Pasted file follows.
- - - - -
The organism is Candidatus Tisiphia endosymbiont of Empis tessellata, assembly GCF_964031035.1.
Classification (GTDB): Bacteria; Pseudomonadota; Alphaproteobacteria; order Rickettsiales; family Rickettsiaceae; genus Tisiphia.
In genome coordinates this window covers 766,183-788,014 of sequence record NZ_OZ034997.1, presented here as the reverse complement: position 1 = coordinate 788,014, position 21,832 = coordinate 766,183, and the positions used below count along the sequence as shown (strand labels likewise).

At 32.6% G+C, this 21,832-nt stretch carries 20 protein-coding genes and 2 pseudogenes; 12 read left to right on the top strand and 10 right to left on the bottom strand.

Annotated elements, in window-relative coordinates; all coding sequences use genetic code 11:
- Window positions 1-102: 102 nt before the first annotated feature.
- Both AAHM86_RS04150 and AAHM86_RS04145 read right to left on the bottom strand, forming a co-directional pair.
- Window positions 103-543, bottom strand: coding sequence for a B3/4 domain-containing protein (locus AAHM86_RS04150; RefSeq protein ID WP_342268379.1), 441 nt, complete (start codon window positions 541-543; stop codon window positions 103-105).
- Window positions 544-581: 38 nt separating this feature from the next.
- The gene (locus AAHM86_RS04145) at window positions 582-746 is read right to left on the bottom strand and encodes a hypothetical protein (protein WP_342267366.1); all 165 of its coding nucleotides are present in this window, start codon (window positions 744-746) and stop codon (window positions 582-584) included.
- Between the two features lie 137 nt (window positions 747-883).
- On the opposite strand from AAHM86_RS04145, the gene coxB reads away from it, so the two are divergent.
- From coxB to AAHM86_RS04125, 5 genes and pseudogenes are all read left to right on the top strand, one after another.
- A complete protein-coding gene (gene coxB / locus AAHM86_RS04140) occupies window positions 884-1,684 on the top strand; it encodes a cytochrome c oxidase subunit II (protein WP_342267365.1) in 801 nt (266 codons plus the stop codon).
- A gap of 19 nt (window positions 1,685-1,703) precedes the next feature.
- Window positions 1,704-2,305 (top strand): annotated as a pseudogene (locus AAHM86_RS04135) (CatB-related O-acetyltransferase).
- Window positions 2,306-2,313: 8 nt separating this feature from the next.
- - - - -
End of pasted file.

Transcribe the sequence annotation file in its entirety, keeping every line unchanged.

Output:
The organism is Candidatus Tisiphia endosymbiont of Empis tessellata, assembly GCF_964031035.1.
Classification (GTDB): Bacteria; Pseudomonadota; Alphaproteobacteria; order Rickettsiales; family Rickettsiaceae; genus Tisiphia.
In genome coordinates this window covers 766,183-788,014 of sequence record NZ_OZ034997.1, presented here as the reverse complement: position 1 = coordinate 788,014, position 21,832 = coordinate 766,183, and the positions used below count along the sequence as shown (strand labels likewise).

At 32.6% G+C, this 21,832-nt stretch carries 20 protein-coding genes and 2 pseudogenes; 12 read left to right on the top strand and 10 right to left on the bottom strand.

Annotated elements, in window-relative coordinates; all coding sequences use genetic code 11:
- Window positions 1-102: 102 nt before the first annotated feature.
- Both AAHM86_RS04150 and AAHM86_RS04145 read right to left on the bottom strand, forming a co-directional pair.
- Window positions 103-543, bottom strand: coding sequence for a B3/4 domain-containing protein (locus AAHM86_RS04150; RefSeq protein ID WP_342268379.1), 441 nt, complete (start codon window positions 541-543; stop codon window positions 103-105).
- Window positions 544-581: 38 nt separating this feature from the next.
- The gene (locus AAHM86_RS04145) at window positions 582-746 is read right to left on the bottom strand and encodes a hypothetical protein (protein WP_342267366.1); all 165 of its coding nucleotides are present in this window, start codon (window positions 744-746) and stop codon (window positions 582-584) included.
- Between the two features lie 137 nt (window positions 747-883).
- On the opposite strand from AAHM86_RS04145, the gene coxB reads away from it, so the two are divergent.
- From coxB to AAHM86_RS04125, 5 genes and pseudogenes are all read left to right on the top strand, one after another.
- A complete protein-coding gene (gene coxB / locus AAHM86_RS04140) occupies window positions 884-1,684 on the top strand; it encodes a cytochrome c oxidase subunit II (protein WP_342267365.1) in 801 nt (266 codons plus the stop codon).
- A gap of 19 nt (window positions 1,685-1,703) precedes the next feature.
- Window positions 1,704-2,305 (top strand): annotated as a pseudogene (locus AAHM86_RS04135) (CatB-related O-acetyltransferase).
- Window positions 2,306-2,313: 8 nt separating this feature from the next.